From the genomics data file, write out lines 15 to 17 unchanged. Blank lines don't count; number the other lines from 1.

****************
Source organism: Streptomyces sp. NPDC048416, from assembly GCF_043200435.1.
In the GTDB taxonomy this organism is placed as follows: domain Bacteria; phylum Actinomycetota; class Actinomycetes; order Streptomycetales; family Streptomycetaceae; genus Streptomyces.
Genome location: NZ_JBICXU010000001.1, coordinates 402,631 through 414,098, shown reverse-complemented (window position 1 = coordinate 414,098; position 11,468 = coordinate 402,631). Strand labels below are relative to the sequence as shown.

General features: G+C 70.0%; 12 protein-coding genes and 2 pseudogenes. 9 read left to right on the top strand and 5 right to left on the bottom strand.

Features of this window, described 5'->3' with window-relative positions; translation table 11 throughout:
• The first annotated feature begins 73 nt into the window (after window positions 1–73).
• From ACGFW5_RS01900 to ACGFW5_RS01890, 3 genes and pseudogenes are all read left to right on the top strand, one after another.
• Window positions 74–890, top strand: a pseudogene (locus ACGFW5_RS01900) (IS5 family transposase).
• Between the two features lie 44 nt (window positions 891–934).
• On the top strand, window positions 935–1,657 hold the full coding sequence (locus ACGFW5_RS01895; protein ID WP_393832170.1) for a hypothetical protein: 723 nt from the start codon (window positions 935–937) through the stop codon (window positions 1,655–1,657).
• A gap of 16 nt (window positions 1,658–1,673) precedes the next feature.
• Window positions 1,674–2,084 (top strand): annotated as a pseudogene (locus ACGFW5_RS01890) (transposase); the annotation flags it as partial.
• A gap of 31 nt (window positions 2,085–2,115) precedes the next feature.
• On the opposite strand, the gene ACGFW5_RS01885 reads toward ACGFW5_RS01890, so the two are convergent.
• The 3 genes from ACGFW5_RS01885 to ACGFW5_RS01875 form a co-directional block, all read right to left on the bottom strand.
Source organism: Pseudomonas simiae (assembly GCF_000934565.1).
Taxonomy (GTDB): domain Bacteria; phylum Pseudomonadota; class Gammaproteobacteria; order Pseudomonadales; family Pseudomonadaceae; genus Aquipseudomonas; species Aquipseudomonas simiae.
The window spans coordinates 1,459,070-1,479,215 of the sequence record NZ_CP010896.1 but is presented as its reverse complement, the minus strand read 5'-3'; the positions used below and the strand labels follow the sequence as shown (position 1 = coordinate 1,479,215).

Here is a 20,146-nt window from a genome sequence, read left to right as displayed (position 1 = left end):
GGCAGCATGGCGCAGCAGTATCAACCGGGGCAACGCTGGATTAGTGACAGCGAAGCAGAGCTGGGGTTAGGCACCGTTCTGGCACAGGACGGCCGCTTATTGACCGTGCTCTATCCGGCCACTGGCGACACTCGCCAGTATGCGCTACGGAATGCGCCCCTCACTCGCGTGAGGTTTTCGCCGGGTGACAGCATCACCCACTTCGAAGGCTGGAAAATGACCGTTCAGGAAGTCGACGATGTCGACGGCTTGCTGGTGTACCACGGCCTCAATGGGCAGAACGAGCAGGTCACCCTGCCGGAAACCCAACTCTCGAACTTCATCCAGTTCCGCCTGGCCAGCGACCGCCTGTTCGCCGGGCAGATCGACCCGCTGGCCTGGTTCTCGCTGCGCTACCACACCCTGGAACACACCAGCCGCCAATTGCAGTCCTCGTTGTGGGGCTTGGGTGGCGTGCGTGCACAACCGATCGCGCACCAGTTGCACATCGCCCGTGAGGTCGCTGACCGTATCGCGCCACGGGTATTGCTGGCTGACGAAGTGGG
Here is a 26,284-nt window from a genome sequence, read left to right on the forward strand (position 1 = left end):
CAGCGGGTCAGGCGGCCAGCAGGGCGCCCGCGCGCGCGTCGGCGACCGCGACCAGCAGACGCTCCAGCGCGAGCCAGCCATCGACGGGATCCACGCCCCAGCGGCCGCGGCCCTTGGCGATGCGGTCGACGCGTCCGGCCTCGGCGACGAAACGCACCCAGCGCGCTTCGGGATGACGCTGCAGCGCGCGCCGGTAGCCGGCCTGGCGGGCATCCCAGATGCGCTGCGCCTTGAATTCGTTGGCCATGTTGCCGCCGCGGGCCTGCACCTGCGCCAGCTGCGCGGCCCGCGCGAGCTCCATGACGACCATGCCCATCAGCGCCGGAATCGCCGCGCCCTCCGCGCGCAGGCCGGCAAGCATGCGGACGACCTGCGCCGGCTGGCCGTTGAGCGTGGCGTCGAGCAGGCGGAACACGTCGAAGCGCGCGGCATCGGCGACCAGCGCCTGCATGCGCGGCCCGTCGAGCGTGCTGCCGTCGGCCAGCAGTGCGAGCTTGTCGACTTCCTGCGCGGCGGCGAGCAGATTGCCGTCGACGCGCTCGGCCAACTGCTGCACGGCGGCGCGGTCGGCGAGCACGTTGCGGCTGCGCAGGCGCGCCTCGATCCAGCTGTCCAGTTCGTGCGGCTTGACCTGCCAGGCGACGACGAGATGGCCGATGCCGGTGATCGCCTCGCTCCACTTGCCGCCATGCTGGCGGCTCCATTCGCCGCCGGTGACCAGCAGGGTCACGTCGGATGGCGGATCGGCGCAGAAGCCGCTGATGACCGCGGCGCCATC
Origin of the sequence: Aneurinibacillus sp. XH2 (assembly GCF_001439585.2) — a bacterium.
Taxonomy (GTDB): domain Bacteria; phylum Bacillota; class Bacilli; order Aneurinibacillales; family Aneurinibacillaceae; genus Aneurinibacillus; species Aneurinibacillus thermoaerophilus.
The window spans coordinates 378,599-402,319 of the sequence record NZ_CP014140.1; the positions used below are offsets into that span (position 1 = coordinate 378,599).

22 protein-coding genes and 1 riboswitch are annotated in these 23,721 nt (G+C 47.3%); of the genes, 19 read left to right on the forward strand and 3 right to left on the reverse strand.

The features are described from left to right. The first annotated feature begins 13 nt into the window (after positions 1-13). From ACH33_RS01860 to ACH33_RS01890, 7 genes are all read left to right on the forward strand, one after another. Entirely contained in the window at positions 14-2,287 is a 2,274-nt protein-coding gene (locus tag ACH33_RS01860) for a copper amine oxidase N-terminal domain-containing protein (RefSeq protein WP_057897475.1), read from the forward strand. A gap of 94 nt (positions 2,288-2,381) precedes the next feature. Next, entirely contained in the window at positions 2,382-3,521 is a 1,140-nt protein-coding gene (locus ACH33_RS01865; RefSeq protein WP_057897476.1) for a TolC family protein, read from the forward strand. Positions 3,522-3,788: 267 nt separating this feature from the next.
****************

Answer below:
• The 3 genes from ACGFW5_RS01885 to ACGFW5_RS01875 form a co-directional block, all read right to left on the bottom strand.
Source organism: Pseudomonas simiae (assembly GCF_000934565.1).
Taxonomy (GTDB): domain Bacteria; phylum Pseudomonadota; class Gammaproteobacteria; order Pseudomonadales; family Pseudomonadaceae; genus Aquipseudomonas; species Aquipseudomonas simiae.